Last week, Mandiant, a private company, released a report that identified a specific bureau of China’s military as responsible for hacking massive amounts of data over the past seven years, mostly from the U.S. Yet, the Obama Administration has been actively trying to avoid embarrassing China for fear of repercussions.

Instead of worrying about the Chinese response, the Obama Administration needs to take a firm but sensible approach to combating cyber crimes.

Described as “one of the most prolific cyber espionage groups in terms of the sheer quantity of information stolen,” the People’s Liberation Army’s Second Bureau of the General Staff’s Third Department has been active since at least 2006. Since then, it has stolen hundreds of terabytes of information from over 100 organizations. And this is only one of over 20 Advanced Persistent Threats originating in China that Mandiant is aware of. It is clear that the Chinese government is actively seeking advantages in economic and information warfare, something that Chinese military doctrine calls for—even during peacetime.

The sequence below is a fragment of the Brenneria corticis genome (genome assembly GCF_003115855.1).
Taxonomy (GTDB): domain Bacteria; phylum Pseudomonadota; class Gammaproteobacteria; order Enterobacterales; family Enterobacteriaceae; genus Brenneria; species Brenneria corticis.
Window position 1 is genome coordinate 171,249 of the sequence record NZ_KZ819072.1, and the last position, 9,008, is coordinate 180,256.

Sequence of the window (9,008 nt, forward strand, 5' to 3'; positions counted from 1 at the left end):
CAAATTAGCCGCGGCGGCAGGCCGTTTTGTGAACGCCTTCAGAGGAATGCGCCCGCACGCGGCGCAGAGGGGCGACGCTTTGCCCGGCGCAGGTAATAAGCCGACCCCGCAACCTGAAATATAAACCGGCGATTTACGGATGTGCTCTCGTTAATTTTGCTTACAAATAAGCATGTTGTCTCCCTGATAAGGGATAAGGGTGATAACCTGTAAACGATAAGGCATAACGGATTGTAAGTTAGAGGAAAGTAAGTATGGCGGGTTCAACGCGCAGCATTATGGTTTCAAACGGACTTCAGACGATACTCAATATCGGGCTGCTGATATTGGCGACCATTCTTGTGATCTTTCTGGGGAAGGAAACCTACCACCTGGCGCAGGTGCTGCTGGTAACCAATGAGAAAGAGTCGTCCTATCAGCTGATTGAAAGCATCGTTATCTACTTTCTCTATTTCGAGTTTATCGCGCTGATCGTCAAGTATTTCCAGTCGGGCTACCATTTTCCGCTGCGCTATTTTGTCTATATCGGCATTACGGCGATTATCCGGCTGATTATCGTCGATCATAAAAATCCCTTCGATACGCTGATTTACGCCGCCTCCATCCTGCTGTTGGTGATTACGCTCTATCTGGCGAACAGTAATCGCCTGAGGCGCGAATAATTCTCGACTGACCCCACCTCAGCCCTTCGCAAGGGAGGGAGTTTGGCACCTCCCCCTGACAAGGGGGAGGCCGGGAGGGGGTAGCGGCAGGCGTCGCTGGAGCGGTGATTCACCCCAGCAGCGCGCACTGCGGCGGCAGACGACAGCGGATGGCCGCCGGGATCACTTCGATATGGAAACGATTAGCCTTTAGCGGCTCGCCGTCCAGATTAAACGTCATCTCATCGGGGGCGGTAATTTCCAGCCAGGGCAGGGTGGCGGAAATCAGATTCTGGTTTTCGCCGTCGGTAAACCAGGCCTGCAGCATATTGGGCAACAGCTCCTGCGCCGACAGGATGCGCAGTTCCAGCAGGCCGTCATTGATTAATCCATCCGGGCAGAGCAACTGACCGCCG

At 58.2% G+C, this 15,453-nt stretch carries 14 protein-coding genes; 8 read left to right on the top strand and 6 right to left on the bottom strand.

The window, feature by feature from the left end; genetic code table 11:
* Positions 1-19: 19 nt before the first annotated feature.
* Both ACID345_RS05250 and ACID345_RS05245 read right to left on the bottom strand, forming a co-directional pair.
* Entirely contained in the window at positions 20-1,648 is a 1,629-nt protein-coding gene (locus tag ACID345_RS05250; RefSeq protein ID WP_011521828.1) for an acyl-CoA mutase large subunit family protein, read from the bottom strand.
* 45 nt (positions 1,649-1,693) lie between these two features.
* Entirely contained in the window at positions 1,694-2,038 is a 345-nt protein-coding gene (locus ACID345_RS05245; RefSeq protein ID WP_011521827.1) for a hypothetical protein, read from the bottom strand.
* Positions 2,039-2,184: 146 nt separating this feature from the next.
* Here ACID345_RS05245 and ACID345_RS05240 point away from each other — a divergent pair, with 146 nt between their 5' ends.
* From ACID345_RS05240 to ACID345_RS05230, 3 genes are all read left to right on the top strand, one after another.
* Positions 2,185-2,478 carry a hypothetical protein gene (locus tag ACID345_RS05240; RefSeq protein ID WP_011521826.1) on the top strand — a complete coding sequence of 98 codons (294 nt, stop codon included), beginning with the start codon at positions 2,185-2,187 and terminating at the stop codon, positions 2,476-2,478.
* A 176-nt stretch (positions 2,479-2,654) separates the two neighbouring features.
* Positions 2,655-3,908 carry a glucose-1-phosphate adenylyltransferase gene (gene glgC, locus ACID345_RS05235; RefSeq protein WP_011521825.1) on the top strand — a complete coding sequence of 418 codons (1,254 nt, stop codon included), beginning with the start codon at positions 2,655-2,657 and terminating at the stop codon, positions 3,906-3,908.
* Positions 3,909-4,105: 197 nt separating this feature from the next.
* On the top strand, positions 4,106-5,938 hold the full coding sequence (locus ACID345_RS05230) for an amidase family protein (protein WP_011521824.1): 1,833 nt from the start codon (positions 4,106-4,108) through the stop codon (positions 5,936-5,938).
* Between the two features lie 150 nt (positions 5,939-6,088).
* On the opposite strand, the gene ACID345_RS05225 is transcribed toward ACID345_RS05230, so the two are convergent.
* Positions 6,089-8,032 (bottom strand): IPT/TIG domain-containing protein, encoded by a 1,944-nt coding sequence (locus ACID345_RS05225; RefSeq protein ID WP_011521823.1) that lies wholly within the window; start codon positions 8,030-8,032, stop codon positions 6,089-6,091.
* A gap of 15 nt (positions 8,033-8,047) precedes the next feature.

Regrettably, the Obama Administration has been trying to play nice. Just a few months ago, Secretary of State Hillary Clinton claimed that both America and China “were both victims of cyber attacks…and it is vital that we work together to curb this behavior.” U.S. intelligence officials “were told directly embarrassing the Chinese would backfire.… It would only make them more defensive more nationalistic.”

Even now, the Administration is continuing to press for cooperation and employing the carrot instead of the stick. Under Secretary of State Robert Hormats thinks the solution is to convince the Chinese that it is in their long-term economic interests to stop hacking. The U.S. has not had much luck convincing China that its interests coincide with those of the U.S. President Obama also had the perfect opportunity to call out China’s bad cyber behavior in his State of the Union address, but he chose to pass.

As long as China can get military and commercial secrets at low or even no cost, there is no reason to stop. By choosing not to confront the Chinese, the Administration has kept the cost of China’s cyber crimes all too low.

The U.S. needs a robust response that challenges China’s bad cyber behavior and raises the cost of such actions:

  • The U.S. needs to stop cooperating with China on cybersecurity issues while just hoping for some turn for the better.
  • Chinese companies and personnel with stolen intellectual property should be subject to criminal charges.
  • The U.S. should lead an international coalition in openly denouncing China’s cyber crimes and determining additional actions to take.

These and other options like visa and travel restrictions should be considered to make it clear that the U.S. will no longer stand for Chinese aggression in cyberspace.